But is that, in the words of Lord Bingham, “good reason for doing otherwise”?

It has to be said that appropriate sentencing in this area remains open to debate.  In the Court of Appeal judgment R v Meehan [2006] All ER (D) 105 it was indicated that organisers of such frauds should expect sentences well into double figures – clearly in excess of those envisaged in VAT Act 1994.  That appears to leave a tension between the views of the Court of Appeal and those of Lord Bingham in the House of Lords.

Perhaps that should be resolved by Parliament looking again at the 7 year maximum sentence under s72 VAT Act 1994?

But can it be right that a person who defrauds the public purse faces a higher sentence on conviction than a person who defrauds wealthy individuals or businesses?


P.S.  Mr Ravjani might, on the other hand, consider himself fortunate to have been prosecuted in England rather than in another jurisdiction.  At least he did not have to face a very, very long sentence such as that meted out in the US courts in the case of Bernie Madoff – 150 years!

On 29 November 2012 the Court of Appeal refused Mr Ravjani’s application for leave to appeal against his 17 year sentence R v Ravjani [2012] EWCA Crim 2519.

The Court of Appeal on 17 December 2013 in the case of Dosanjh & Others v R. [2013] EWCA Crim 2366 commented upon the use of common law charges in circumstances where the offending could be covered by a statutory offence. They said, at paragraph [33], “we are entirely confident that as far as Parliament is concerned, the offence of conspiracy to cheat the public revenue retains its established and clearly understood role in the prosecution of revenue cases. It is used to supplement the statutory framework and is recognised as the appropriate charge for the small number of the most serious revenue frauds, where the statutory offences will not adequately reflect the criminality involved and where a sentence at large is more appropriate than one subject to statutory restrictions”.
In practice however I see the common law offence being charged apparently routinely in cases which could not be described as “the most serious revenue frauds”. Will that no longer be the case in future?

3 thoughts on “17 year sentence for VAT carousel fraud”

  1. David,
    Thanks for the article but it raises a lot of issues.
    (1) Was the statement of Lord Bingham a ratio decidendi or orbiter dictum?
    (2) If the former its a trite learning in law the principle of stare decisis, or is House of Lords decisions not binding on Court of Appeal?
    (3) Can the defense argue that the charge should be changed to the one that will obviously favour their client?
    (4) Could it be the case that contemporary judicialism is riding on the bandwagon of giving the maximum sentence possible for tax evasion/fraud cases as deterrent to other members of society?
    (5) What in your opinion is the likelihood of getting a lower sentence based on the statutory provisions on appeal? (Assuming that the defense used the argument in the trial)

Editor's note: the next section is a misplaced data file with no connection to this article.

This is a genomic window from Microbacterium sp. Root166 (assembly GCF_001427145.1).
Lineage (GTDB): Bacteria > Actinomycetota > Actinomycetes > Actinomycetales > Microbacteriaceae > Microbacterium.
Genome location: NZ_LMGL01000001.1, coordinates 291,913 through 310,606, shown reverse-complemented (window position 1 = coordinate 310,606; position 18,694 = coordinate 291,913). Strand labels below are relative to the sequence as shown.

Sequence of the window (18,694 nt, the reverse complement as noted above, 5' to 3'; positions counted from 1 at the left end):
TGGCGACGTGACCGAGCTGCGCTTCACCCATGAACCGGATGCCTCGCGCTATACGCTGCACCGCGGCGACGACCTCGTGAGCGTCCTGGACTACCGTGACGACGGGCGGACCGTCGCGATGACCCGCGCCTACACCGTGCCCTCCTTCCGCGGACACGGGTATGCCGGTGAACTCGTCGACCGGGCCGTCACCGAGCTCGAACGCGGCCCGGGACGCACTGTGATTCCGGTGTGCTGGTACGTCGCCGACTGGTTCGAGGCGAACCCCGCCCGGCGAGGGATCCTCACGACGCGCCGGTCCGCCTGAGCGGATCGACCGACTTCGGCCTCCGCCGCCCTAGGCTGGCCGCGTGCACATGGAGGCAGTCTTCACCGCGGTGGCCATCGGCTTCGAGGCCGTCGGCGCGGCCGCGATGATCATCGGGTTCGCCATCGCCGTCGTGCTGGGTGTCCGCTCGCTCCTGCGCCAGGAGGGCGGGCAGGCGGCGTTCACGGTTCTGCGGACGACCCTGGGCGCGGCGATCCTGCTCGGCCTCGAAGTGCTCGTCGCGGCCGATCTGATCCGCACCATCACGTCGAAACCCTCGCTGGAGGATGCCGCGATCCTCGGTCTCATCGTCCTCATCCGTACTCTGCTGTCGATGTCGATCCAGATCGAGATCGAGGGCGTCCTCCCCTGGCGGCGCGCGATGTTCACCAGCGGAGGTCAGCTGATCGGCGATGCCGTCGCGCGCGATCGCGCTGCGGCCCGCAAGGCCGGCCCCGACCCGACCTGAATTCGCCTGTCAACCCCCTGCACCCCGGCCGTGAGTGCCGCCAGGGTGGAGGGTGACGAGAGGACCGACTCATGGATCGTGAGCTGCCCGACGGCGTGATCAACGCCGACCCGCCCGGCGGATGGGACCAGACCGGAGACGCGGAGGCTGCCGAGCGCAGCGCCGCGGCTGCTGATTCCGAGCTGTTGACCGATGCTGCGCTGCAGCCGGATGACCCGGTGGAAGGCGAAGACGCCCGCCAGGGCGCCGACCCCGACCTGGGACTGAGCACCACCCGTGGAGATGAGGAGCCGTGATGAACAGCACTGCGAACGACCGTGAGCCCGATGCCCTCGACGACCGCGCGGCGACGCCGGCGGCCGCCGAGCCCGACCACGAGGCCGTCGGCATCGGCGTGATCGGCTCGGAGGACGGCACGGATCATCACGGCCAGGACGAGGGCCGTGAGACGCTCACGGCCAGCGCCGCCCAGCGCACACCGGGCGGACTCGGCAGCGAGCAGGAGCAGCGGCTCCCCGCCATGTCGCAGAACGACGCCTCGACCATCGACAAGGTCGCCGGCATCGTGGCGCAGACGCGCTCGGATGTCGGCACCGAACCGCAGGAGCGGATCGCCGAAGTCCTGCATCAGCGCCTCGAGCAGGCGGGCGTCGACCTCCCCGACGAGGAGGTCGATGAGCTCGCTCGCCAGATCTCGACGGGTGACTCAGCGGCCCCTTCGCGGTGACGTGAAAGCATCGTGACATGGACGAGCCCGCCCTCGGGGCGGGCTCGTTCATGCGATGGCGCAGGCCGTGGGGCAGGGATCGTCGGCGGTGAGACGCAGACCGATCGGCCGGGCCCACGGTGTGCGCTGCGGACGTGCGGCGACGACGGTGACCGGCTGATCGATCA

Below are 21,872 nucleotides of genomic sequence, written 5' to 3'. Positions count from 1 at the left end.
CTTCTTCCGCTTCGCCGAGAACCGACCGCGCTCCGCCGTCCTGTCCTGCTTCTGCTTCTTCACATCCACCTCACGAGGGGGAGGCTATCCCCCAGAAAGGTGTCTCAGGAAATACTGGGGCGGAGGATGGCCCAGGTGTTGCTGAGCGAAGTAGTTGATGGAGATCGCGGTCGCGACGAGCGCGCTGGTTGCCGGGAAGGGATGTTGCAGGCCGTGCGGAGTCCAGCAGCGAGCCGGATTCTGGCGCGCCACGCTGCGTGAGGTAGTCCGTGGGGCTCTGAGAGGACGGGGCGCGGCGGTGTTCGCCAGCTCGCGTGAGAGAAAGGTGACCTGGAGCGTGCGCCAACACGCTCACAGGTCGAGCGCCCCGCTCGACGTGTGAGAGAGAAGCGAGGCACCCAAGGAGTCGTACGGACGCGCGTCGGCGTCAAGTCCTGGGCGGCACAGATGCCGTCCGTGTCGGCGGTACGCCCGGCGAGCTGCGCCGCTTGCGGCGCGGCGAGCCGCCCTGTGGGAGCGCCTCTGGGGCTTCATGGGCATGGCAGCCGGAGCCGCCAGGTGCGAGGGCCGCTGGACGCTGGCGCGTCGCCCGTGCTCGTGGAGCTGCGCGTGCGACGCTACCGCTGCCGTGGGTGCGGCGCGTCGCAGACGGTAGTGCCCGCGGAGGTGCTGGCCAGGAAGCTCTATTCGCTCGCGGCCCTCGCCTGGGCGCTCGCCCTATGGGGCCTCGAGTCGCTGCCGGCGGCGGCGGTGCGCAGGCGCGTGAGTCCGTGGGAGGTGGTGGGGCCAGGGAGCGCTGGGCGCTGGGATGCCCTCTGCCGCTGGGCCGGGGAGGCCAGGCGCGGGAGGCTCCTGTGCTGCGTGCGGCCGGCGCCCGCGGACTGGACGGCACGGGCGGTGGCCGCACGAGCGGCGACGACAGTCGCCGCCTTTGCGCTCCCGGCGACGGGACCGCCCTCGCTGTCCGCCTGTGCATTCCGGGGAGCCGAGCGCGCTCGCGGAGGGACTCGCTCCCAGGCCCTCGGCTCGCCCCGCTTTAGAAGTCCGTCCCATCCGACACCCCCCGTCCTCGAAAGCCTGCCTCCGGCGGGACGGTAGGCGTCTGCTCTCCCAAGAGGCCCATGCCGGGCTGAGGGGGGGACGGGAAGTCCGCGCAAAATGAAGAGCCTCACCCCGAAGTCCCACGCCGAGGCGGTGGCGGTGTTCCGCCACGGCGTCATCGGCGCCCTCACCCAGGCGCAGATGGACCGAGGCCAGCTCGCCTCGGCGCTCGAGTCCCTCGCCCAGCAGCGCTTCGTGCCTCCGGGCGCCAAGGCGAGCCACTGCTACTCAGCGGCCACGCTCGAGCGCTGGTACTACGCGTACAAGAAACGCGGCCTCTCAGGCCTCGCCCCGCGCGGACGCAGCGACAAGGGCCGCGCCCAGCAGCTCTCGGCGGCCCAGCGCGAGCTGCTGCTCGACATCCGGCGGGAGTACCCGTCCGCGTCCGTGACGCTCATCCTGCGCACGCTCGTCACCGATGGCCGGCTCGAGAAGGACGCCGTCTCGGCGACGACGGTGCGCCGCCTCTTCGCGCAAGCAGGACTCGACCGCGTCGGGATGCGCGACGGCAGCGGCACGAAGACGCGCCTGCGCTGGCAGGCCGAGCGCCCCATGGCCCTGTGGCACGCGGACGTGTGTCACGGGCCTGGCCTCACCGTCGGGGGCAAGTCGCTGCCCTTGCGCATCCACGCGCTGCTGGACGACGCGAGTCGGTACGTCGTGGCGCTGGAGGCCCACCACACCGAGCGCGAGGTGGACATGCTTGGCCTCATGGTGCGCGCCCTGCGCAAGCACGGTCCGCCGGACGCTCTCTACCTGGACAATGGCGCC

1. In the case of Rimmington both defendants won their appeals for reasons related to the facts of what they had done and their state of mind (or mens rea) when doing them. Ultimately the decisive issue was not whether they should have been charged with statutory, rather than common law, offences. (So Lord Bingham’s remarks were obiter dicta.)

      In English Courts the House of Lords (which in 2009 became known as the Supreme Court) is a court which is superior to the Court of Appeal and therefore judicial decisions of the House of Lords / Supreme Court are binding upon the Court of Appeal. (Rather confusingly there is a completely separate body also called the House of Lords which is not a court but is the upper house of the UK parliament.)

      The choice of charge is a matter for the prosecutor. In appropriate circumstances the defence can ask the judge to stop the prosecution on the basis that it is an abuse of process.

      However neither the defendant nor the judge, in the UK, has power to require the prosecutor to charge a defendant with a statutory offence rather than a common law one, or to charge the defendant with a less serious offence in place of a more serious one (or a more serious offence rather than a less serious one).

      In practice in courts throughout the country there are routinely pre-trial discussions between prosecutors and defendants’ legal representatives which may lead the prosecutor to decide to change the offence charged and accept a guilty plea from the defendant to the lesser charge (in a form of plea bargaining). But only the prosecutor can decide what the defendant is to be charged with.

      If the defendant in this case were to appeal on the basis of abuse of process, and succeed in that appeal, the Court of Appeal would have power to substitute a conviction for another offence which is one of which (on the basis of facts of which the jury must have been satisfied) the defendant must be guilty.

      But if the defendant here were on appeal to be acquitted of the common law offence and, in substitution, convicted of the statutory offence then his sentence would have to be reduced.

      However it is rare for appeals to be successful on the basis of an abuse of process.

      It is very much open to question whether this defendant would be successful if he were to appeal against his conviction on the basis that he should not have been charged with the common law offence because (the defendant would argue) he could have been and should have been prosecuted for the statutory offence on the same facts.


  2. Few points on this :-

    1. the guy will not serve 17 years, probably 40% of that.
    2. the sum of money defrauded is surely relevant, if it multi millions, the sentence must reflect this as a deterrent but also to reflect the damage done.
    3. on the other side of the argument, it costs about 50k a year just to keep someone in jail, probably an open prison. The fraudster will have other repercussions in life , so is there a point in keeping someone in prison for a non-violent offence for more than 5-6 years in reality ?